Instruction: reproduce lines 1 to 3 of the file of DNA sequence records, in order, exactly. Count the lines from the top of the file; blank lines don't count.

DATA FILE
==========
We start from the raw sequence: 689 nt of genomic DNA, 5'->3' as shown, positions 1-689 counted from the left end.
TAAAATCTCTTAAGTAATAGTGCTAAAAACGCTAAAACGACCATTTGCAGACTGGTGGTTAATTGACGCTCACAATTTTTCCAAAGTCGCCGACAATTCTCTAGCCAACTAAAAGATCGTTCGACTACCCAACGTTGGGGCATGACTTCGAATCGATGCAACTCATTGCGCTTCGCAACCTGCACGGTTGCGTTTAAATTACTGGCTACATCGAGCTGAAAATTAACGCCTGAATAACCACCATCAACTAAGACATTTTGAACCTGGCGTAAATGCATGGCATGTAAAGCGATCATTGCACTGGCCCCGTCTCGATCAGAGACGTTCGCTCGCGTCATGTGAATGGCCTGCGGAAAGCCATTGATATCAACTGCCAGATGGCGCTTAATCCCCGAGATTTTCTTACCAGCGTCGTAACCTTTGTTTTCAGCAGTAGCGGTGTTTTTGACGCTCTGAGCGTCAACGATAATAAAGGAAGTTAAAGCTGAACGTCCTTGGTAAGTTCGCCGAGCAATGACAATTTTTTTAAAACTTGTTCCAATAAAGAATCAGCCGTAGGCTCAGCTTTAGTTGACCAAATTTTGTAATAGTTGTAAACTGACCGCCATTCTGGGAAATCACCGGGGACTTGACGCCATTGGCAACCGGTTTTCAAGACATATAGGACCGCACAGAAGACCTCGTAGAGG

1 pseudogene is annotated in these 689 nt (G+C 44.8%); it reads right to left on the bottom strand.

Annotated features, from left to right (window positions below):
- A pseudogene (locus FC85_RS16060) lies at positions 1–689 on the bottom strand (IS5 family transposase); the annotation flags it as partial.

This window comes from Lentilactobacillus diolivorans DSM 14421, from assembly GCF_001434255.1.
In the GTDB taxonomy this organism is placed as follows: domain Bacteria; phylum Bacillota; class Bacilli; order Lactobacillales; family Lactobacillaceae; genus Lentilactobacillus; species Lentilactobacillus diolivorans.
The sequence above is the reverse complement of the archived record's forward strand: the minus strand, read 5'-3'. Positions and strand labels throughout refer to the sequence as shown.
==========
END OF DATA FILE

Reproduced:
We start from the raw sequence: 689 nt of genomic DNA, 5'->3' as shown, positions 1-689 counted from the left end.
TAAAATCTCTTAAGTAATAGTGCTAAAAACGCTAAAACGACCATTTGCAGACTGGTGGTTAATTGACGCTCACAATTTTTCCAAAGTCGCCGACAATTCTCTAGCCAACTAAAAGATCGTTCGACTACCCAACGTTGGGGCATGACTTCGAATCGATGCAACTCATTGCGCTTCGCAACCTGCACGGTTGCGTTTAAATTACTGGCTACATCGAGCTGAAAATTAACGCCTGAATAACCACCATCAACTAAGACATTTTGAACCTGGCGTAAATGCATGGCATGTAAAGCGATCATTGCACTGGCCCCGTCTCGATCAGAGACGTTCGCTCGCGTCATGTGAATGGCCTGCGGAAAGCCATTGATATCAACTGCCAGATGGCGCTTAATCCCCGAGATTTTCTTACCAGCGTCGTAACCTTTGTTTTCAGCAGTAGCGGTGTTTTTGACGCTCTGAGCGTCAACGATAATAAAGGAAGTTAAAGCTGAACGTCCTTGGTAAGTTCGCCGAGCAATGACAATTTTTTTAAAACTTGTTCCAATAAAGAATCAGCCGTAGGCTCAGCTTTAGTTGACCAAATTTTGTAATAGTTGTAAACTGACCGCCATTCTGGGAAATCACCGGGGACTTGACGCCATTGGCAACCGGTTTTCAAGACATATAGGACCGCACAGAAGACCTCGTAGAGG

1 pseudogene is annotated in these 689 nt (G+C 44.8%); it reads right to left on the bottom strand.